It’s not just the Gulf. It’s not just money.
Source: Esquire (April 25, 2016) – Six years ago this month, the Deepwater Horizon oil rig blew its top and broke the Gulf of Mexico. Like so many things, this was a very big story until the day that it wasn’t. All that ended was the coverage. The story went on.
Scientists have learned much about the effects of the Deepwater Horizon oil spill in the past six years, but our understanding of its impacts is still just beginning to take shape. We are still documenting the effects of the Exxon Valdez spill from decades ago. We need continued research and monitoring, as well as population modeling, to fully understand the ecosystems’ losses and resilience. In the meantime, the best way to protect our coasts—and the people and wildlife living there—is to prevent disasters such as these before they happen.
I have no idea why, but the most poignant revelation in this report has to do with the disaster’s effects on pelicans. Evidence of oil contamination, or contamination by the chemical dispersants used in the spill’s aftermath, was found in 80 percent of pelican eggs.
That’s where the pelicans winter. That’s the reach of what happened in the Gulf six years ago. We haven’t even begun to plumb the long-term effects of a spill that happened six years ago. A little more than a week ago, the administration announced new rules regulating offshore drilling. The new rules fell into the predictable political slanging match. Various sublets in the Congress howled on behalf of their patrons.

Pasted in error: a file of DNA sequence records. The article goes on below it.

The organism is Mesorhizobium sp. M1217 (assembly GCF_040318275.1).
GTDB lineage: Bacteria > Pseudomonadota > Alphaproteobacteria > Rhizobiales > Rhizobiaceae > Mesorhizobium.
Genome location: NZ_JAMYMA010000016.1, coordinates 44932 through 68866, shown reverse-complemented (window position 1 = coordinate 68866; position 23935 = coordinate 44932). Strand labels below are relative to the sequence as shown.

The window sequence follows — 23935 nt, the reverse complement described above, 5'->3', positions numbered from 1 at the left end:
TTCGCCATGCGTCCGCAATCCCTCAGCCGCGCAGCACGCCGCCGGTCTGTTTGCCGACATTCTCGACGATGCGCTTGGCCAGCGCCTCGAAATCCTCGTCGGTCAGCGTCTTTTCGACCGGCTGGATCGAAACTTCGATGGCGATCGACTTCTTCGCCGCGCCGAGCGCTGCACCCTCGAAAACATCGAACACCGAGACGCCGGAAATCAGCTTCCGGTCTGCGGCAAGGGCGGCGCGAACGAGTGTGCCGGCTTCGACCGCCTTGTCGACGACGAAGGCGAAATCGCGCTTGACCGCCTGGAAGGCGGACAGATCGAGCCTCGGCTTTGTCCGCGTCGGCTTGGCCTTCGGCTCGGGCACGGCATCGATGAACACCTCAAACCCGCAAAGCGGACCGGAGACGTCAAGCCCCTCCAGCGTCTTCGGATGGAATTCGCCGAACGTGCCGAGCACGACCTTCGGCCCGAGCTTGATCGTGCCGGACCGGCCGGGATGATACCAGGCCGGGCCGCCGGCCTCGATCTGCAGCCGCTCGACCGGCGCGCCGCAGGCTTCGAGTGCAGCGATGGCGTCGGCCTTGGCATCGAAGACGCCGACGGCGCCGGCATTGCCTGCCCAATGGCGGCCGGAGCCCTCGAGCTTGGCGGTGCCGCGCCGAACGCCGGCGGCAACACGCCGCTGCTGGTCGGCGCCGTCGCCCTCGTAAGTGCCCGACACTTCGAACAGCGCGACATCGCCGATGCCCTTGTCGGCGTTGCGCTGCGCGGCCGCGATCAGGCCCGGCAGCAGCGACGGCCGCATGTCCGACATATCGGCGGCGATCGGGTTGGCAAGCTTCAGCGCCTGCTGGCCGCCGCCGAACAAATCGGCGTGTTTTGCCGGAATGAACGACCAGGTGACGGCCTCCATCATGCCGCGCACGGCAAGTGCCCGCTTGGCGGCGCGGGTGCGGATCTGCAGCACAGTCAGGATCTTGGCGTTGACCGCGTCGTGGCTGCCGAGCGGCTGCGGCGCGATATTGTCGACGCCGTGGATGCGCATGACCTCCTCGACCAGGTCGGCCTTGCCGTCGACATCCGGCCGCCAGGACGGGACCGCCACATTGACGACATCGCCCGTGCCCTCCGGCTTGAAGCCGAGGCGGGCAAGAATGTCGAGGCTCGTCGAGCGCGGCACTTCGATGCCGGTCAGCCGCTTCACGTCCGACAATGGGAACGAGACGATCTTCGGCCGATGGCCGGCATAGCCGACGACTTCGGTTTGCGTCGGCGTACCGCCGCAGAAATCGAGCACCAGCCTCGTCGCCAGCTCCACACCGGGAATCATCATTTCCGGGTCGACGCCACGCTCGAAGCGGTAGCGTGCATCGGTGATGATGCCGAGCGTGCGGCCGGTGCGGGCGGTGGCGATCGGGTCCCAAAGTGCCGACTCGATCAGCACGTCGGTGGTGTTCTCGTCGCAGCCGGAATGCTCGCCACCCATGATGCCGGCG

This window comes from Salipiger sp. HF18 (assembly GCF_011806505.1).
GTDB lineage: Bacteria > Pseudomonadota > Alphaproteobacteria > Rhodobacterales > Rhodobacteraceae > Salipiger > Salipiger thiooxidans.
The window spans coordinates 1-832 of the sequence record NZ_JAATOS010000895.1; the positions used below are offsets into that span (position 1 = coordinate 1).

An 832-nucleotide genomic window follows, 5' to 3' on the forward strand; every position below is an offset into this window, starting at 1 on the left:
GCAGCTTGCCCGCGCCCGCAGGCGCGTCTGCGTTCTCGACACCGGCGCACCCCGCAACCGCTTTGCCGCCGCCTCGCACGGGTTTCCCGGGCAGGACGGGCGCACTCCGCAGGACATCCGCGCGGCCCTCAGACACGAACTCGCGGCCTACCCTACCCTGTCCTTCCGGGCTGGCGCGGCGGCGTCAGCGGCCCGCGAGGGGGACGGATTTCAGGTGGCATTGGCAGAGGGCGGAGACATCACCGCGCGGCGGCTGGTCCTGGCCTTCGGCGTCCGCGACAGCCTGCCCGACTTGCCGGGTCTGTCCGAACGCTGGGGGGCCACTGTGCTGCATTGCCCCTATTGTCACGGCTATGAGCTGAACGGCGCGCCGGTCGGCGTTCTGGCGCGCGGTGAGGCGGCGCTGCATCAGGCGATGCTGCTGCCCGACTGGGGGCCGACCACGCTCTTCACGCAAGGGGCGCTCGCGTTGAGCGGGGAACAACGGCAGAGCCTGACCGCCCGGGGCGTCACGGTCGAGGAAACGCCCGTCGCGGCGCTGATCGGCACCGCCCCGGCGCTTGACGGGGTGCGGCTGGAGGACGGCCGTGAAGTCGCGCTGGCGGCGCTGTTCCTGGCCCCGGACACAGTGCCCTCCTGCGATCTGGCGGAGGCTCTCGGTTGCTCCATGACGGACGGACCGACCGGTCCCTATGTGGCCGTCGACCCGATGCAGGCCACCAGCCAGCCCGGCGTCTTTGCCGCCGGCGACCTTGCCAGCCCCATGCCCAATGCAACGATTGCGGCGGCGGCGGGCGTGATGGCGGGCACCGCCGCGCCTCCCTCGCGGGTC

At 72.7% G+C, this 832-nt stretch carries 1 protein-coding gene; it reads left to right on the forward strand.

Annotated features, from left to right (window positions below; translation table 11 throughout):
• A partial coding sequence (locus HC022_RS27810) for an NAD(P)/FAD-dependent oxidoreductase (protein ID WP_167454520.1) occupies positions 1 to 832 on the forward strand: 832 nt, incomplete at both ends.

U.S. Sen. David Vitter, R-Louisiana, said the federal move is “bad news for Louisiana, and certainly has the potential to kick our oil and gas industry while it’s down.”
A recent industry-funded study warned of dire consequences if the rules went into effect as proposed.
The economic analysis by Wood Mackenzie, a business research firm, found the regulations could raise drilling costs by 20 percent or more. In worst-case scenarios, the analysis said exploration could drop by as much as 55 percent, and less drilling could translate to $70 billion in lost state and federal tax revenues by 2030 and up to 190,000 lost jobs.
Last year, a study commissioned by the American Petroleum Institute estimated the regulations would cost the industry $31.8 billion over 10 years.
The government estimates the cost of compliance will be much lower, at about $890 million over 10 years.
The pelicans are not amused.